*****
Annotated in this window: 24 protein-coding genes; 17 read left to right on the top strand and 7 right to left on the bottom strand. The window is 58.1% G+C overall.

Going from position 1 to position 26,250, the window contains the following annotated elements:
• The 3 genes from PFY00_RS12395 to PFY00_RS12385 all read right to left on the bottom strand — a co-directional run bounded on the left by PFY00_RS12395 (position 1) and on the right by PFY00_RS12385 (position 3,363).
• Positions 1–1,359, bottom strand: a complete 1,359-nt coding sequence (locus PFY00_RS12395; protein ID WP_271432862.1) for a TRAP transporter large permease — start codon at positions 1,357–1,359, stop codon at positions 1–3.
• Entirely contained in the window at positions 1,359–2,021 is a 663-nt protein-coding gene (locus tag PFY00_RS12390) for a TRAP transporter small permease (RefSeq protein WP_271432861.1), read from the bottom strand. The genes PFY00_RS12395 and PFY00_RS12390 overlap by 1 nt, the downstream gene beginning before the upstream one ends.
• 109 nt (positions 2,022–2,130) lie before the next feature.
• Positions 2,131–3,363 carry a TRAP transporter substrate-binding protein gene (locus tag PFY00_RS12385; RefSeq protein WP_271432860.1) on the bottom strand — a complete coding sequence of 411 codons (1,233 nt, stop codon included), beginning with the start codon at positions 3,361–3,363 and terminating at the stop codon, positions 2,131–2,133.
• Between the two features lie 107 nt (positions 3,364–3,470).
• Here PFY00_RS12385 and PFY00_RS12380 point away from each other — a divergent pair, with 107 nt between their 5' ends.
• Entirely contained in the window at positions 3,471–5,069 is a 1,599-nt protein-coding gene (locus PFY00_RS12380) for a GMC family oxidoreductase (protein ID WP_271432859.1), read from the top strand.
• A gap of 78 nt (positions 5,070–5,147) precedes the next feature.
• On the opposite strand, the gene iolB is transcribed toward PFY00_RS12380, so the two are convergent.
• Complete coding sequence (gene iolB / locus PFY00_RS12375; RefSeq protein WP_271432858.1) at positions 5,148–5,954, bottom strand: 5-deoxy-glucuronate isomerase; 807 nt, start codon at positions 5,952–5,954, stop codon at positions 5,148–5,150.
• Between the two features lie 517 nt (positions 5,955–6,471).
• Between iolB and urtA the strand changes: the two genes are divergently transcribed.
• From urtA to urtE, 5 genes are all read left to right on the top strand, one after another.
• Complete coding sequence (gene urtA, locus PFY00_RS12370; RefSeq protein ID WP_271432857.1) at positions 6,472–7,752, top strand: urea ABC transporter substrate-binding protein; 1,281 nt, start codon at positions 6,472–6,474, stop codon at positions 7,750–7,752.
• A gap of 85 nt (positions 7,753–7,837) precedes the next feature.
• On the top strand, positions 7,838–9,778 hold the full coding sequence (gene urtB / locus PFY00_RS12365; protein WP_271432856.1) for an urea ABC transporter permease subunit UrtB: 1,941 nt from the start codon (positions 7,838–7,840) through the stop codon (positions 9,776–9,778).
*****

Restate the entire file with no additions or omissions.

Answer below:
Annotated in this window: 24 protein-coding genes; 17 read left to right on the top strand and 7 right to left on the bottom strand. The window is 58.1% G+C overall.

Going from position 1 to position 26,250, the window contains the following annotated elements:
• The 3 genes from PFY00_RS12395 to PFY00_RS12385 all read right to left on the bottom strand — a co-directional run bounded on the left by PFY00_RS12395 (position 1) and on the right by PFY00_RS12385 (position 3,363).
• Positions 1–1,359, bottom strand: a complete 1,359-nt coding sequence (locus PFY00_RS12395; protein ID WP_271432862.1) for a TRAP transporter large permease — start codon at positions 1,357–1,359, stop codon at positions 1–3.
• Entirely contained in the window at positions 1,359–2,021 is a 663-nt protein-coding gene (locus tag PFY00_RS12390) for a TRAP transporter small permease (RefSeq protein WP_271432861.1), read from the bottom strand. The genes PFY00_RS12395 and PFY00_RS12390 overlap by 1 nt, the downstream gene beginning before the upstream one ends.
• 109 nt (positions 2,022–2,130) lie before the next feature.
• Positions 2,131–3,363 carry a TRAP transporter substrate-binding protein gene (locus tag PFY00_RS12385; RefSeq protein WP_271432860.1) on the bottom strand — a complete coding sequence of 411 codons (1,233 nt, stop codon included), beginning with the start codon at positions 3,361–3,363 and terminating at the stop codon, positions 2,131–2,133.
• Between the two features lie 107 nt (positions 3,364–3,470).
• Here PFY00_RS12385 and PFY00_RS12380 point away from each other — a divergent pair, with 107 nt between their 5' ends.
• Entirely contained in the window at positions 3,471–5,069 is a 1,599-nt protein-coding gene (locus PFY00_RS12380) for a GMC family oxidoreductase (protein ID WP_271432859.1), read from the top strand.
• A gap of 78 nt (positions 5,070–5,147) precedes the next feature.
• On the opposite strand, the gene iolB is transcribed toward PFY00_RS12380, so the two are convergent.
• Complete coding sequence (gene iolB / locus PFY00_RS12375; RefSeq protein WP_271432858.1) at positions 5,148–5,954, bottom strand: 5-deoxy-glucuronate isomerase; 807 nt, start codon at positions 5,952–5,954, stop codon at positions 5,148–5,150.
• Between the two features lie 517 nt (positions 5,955–6,471).
• Between iolB and urtA the strand changes: the two genes are divergently transcribed.
• From urtA to urtE, 5 genes are all read left to right on the top strand, one after another.
• Complete coding sequence (gene urtA, locus PFY00_RS12370; RefSeq protein ID WP_271432857.1) at positions 6,472–7,752, top strand: urea ABC transporter substrate-binding protein; 1,281 nt, start codon at positions 6,472–6,474, stop codon at positions 7,750–7,752.
• A gap of 85 nt (positions 7,753–7,837) precedes the next feature.
• On the top strand, positions 7,838–9,778 hold the full coding sequence (gene urtB / locus PFY00_RS12365; protein WP_271432856.1) for an urea ABC transporter permease subunit UrtB: 1,941 nt from the start codon (positions 7,838–7,840) through the stop codon (positions 9,776–9,778).